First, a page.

Last summer it was announced that TCM, the Film Foundation, and the Hollywood Foreign Press Association would be funding a nitrate projection booth at the Egyptian, enabling screenings of beautiful but highly flammable prints.
Tonight the booth had its first tryout with an invitation-only screening of the last surviving nitrate print of CASABLANCA (1942). The packed audience at the Egyptian included director Christopher Nolan, Scott McGee of TCM, Alan K. Rode of the Film Noir Foundation, and several members of the L.A. classic film blogging and Twitter community.
Traffic was unusually bad as I made my way to the Egyptian tonight, and during the drive I wondered if it would be worth it. The answer is a resounding "Yes." Yes, yes, yes!
Unlike some in the audience, I actually once saw nitrate prints on a regular basis, when they were still being shown in L.A. revival theaters in the '70s. I've recounted how in recent years I realized that my memories of the black and white prints sparkling and shimmering was at least partly because I'd been watching nitrate prints.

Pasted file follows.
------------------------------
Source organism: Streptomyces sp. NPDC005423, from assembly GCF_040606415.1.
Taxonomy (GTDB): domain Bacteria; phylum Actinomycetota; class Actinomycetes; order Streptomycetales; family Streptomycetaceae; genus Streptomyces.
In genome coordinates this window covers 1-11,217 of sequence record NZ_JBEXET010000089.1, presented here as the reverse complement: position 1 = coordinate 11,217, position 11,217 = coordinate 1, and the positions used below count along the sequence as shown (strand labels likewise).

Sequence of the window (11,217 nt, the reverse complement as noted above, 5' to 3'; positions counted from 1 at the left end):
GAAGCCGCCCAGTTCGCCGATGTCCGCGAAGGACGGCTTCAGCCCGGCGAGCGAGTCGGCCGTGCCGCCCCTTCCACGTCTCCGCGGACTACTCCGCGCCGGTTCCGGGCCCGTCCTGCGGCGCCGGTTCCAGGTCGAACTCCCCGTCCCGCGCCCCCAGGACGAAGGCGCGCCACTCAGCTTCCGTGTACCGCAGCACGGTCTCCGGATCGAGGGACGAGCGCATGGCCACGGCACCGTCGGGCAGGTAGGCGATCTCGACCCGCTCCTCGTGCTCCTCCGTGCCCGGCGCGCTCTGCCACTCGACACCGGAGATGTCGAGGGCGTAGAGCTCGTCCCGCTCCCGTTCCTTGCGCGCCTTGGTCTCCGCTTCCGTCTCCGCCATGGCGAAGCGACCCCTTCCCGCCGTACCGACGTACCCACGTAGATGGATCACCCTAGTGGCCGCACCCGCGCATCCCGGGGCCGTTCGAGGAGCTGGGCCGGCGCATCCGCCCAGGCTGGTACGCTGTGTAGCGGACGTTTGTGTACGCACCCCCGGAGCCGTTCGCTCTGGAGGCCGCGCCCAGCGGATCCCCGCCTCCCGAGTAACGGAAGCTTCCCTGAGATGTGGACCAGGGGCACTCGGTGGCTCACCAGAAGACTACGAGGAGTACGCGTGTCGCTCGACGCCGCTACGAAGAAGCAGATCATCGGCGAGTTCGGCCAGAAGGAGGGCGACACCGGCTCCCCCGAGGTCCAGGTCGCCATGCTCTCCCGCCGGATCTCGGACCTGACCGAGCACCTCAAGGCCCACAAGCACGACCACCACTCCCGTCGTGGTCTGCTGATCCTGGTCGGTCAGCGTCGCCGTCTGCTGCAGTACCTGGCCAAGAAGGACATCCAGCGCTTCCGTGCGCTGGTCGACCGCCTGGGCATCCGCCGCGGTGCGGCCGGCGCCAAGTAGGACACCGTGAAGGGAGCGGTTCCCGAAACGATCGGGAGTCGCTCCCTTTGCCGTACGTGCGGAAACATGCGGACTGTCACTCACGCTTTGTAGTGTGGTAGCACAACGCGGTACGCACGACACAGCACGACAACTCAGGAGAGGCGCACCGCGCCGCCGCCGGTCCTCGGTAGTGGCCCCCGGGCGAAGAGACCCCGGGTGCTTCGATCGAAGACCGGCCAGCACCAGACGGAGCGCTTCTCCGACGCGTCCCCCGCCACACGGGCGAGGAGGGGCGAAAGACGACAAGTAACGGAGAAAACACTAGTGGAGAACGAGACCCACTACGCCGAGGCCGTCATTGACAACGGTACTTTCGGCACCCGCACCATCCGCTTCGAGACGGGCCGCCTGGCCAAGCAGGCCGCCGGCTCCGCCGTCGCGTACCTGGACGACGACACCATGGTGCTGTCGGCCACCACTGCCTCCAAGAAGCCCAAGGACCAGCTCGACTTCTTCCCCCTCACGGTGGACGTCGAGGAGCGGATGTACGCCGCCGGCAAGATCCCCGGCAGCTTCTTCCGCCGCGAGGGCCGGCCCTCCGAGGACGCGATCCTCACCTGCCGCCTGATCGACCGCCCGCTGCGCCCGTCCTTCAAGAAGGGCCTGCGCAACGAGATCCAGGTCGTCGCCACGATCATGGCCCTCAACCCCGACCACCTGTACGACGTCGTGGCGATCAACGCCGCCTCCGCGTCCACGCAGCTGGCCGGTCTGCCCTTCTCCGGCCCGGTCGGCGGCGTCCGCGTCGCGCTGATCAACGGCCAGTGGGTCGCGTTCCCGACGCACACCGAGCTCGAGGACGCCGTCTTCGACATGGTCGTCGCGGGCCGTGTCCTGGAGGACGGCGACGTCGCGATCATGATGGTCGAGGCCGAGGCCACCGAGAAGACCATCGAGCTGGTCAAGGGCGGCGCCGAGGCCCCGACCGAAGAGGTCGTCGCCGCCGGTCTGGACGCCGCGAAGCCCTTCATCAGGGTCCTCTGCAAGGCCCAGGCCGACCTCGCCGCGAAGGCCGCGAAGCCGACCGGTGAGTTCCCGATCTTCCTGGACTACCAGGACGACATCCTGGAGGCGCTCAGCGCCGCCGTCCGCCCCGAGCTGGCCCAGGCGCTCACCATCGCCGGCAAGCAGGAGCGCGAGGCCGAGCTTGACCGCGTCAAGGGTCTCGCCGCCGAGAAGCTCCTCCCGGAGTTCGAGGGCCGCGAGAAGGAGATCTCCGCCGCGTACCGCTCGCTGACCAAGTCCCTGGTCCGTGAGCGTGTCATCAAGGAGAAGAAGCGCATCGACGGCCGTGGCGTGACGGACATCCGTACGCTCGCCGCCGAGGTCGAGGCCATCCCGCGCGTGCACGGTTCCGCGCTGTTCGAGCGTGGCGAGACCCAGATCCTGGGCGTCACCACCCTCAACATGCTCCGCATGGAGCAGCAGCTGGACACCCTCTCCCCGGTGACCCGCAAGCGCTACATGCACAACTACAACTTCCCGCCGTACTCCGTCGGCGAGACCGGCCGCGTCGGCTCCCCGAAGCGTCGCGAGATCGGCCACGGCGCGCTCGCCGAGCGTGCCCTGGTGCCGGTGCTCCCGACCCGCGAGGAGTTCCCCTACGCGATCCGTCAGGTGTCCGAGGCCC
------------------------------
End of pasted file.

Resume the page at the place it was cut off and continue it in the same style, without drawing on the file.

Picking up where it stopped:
The print also carries a sense of history with it; the Museum of Modern Art says of this 1942 print that it's "a luminous vision of the black-and-white feature and truly the closest material to the original that was shot when Bogart and Bergman walked on the set."
I've seen the movie many times, of course, as I suspect most in the audience had; my experiences seeing it included a screening at the Fine Arts in the '70s. However, it had a been a while since the last time I saw it, and certainly the film has never meant more to me than it did tonight.
It's one of those movies where the viewer mentally recites the dialogue along with the cast, but being able to do so is the opposite of boring; it thrills and warms the heart. So many brilliant lines, perfectly delivered; I think my favorite must come at the end: "If that plane leaves the ground and you’re not with him, you’ll regret it. Maybe not today. Maybe not tomorrow, but soon and for the rest of your life.” The way Bogart says it, the cadences, it's like music.
And speaking of music, you'd have to be dead not to have goosebumps during "La Marseillaise." It was all I could do not to stand up myself.
Another random thought: With so much greatness in CASABLANCA, I think Orry-Kelly's costume designs for Ingrid Bergman don't get enough praise. Perfection.
CASABLANCA was directed by Michael Curtiz and filmed by Arthur Edeson. It runs 102 minutes.
There are many prints available of CASABLANCA, including a 70th Anniversary Blu-ray, but it's going to be a while before I can watch it again, as I don't think any other viewing will be able to compare to tonight's screening.
The audience was promised that CASABLANCA would be the first of "many, many" nitrate screenings at the Egyptian Theatre. Can't wait.